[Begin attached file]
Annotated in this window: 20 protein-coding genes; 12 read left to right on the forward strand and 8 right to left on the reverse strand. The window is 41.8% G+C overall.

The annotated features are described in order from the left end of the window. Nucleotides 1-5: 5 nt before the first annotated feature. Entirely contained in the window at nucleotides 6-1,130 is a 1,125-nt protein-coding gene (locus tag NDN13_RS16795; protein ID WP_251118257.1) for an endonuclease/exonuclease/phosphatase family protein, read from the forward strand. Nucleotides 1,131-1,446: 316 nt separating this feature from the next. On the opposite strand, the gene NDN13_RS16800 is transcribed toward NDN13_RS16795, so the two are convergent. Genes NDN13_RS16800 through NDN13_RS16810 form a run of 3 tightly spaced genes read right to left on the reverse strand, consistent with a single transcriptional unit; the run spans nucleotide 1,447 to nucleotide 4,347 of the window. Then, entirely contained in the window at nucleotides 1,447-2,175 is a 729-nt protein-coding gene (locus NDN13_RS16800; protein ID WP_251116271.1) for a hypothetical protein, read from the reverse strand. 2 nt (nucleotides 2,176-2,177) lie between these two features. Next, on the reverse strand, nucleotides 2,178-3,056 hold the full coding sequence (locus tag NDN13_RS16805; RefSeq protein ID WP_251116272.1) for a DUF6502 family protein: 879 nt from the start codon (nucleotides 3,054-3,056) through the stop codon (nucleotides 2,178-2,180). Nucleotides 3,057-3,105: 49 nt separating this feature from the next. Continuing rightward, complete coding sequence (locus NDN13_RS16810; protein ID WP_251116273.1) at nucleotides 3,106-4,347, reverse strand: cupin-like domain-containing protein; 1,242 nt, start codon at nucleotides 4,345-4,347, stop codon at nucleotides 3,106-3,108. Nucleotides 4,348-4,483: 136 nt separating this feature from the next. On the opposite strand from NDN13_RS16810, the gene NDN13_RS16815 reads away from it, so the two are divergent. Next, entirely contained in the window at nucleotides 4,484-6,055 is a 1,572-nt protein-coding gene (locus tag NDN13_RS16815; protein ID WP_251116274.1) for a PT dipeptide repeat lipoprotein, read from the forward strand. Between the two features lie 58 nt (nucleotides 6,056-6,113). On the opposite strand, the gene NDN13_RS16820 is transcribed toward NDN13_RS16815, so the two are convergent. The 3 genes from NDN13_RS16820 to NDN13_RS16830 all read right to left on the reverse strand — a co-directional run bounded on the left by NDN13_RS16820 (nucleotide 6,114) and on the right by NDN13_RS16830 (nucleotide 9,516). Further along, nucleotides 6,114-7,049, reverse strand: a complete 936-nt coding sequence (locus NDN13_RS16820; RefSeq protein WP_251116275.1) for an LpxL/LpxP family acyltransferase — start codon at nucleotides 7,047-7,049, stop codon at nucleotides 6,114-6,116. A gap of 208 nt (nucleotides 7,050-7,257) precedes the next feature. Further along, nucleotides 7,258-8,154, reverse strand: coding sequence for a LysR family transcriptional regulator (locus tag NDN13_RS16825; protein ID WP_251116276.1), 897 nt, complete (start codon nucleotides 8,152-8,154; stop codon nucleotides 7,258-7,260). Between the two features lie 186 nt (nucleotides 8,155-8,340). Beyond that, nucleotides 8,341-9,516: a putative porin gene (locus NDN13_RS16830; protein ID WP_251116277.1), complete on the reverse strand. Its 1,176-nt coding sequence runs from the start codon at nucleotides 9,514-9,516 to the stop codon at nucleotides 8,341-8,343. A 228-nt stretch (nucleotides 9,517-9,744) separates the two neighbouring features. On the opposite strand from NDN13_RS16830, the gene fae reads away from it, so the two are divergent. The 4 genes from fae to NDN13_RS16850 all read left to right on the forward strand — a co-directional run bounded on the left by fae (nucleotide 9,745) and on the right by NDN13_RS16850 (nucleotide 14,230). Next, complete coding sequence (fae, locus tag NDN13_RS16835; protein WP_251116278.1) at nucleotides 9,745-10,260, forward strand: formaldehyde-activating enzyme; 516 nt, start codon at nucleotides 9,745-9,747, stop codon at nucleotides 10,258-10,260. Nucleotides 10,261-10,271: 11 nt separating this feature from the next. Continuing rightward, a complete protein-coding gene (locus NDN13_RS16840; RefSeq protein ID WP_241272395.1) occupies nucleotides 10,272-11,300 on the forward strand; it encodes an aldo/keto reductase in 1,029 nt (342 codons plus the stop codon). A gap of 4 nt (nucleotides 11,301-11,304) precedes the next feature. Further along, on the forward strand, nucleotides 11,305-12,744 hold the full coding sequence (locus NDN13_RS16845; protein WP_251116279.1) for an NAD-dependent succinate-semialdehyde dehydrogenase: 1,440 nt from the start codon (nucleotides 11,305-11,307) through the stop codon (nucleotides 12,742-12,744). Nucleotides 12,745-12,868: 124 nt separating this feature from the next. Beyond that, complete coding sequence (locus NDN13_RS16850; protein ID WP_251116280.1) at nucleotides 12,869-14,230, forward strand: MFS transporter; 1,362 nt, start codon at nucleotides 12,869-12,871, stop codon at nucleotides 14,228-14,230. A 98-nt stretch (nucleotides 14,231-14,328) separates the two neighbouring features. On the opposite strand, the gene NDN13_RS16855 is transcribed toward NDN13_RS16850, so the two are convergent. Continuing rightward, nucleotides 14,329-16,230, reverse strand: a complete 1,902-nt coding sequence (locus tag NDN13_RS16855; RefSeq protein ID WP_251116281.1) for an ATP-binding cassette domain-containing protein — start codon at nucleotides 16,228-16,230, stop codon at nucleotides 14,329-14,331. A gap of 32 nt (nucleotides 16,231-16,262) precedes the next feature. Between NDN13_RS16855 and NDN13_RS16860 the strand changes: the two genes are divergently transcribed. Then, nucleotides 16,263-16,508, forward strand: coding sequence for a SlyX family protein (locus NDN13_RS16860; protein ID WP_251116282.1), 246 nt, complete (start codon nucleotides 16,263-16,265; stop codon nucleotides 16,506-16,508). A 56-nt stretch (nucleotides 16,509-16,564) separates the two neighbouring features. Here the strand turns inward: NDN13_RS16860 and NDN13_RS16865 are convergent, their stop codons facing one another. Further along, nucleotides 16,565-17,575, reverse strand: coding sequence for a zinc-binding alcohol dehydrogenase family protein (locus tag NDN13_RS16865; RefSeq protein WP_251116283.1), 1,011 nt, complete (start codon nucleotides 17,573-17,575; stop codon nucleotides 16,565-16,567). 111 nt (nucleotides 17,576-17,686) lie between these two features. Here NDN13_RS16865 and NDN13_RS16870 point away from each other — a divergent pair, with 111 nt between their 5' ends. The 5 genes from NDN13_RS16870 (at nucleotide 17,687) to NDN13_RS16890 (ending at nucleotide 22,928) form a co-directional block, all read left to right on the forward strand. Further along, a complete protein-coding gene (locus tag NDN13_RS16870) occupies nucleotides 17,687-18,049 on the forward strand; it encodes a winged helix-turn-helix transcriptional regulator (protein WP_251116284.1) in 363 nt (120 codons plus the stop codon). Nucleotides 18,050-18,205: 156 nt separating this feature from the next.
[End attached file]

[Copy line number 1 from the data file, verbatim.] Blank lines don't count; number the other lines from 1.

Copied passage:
Annotated in this window: 20 protein-coding genes; 12 read left to right on the forward strand and 8 right to left on the reverse strand. The window is 41.8% G+C overall.